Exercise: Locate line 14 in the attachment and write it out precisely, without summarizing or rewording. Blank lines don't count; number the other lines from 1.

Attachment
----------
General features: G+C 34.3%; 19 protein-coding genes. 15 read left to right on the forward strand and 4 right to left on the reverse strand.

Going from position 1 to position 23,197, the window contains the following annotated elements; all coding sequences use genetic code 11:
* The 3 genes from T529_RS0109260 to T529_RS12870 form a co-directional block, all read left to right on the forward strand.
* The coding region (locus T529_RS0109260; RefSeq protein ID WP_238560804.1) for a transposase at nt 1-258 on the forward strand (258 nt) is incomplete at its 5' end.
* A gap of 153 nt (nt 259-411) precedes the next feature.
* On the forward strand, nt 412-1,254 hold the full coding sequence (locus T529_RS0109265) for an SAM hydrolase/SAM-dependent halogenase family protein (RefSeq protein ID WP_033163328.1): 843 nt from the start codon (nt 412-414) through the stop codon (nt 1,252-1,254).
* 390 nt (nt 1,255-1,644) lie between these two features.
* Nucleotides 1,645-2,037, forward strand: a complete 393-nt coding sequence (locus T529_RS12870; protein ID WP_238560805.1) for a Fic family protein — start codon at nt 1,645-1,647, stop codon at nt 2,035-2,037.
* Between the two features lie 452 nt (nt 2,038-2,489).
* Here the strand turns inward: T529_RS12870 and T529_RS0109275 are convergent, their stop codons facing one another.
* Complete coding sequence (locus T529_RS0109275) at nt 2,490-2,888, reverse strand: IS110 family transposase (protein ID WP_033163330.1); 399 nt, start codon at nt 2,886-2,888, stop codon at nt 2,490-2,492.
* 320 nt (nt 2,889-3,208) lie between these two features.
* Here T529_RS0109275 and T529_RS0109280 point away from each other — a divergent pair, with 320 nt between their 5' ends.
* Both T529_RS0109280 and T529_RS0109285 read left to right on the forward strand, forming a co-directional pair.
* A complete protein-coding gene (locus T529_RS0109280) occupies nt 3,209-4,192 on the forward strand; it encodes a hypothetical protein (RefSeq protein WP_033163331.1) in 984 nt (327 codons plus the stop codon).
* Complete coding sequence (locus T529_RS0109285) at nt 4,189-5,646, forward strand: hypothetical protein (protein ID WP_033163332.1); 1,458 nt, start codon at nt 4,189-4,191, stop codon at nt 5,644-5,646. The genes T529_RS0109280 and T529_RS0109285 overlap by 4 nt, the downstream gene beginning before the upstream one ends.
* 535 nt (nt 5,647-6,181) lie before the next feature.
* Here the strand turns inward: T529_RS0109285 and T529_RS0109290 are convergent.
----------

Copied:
* Both T529_RS0109280 and T529_RS0109285 read left to right on the forward strand, forming a co-directional pair.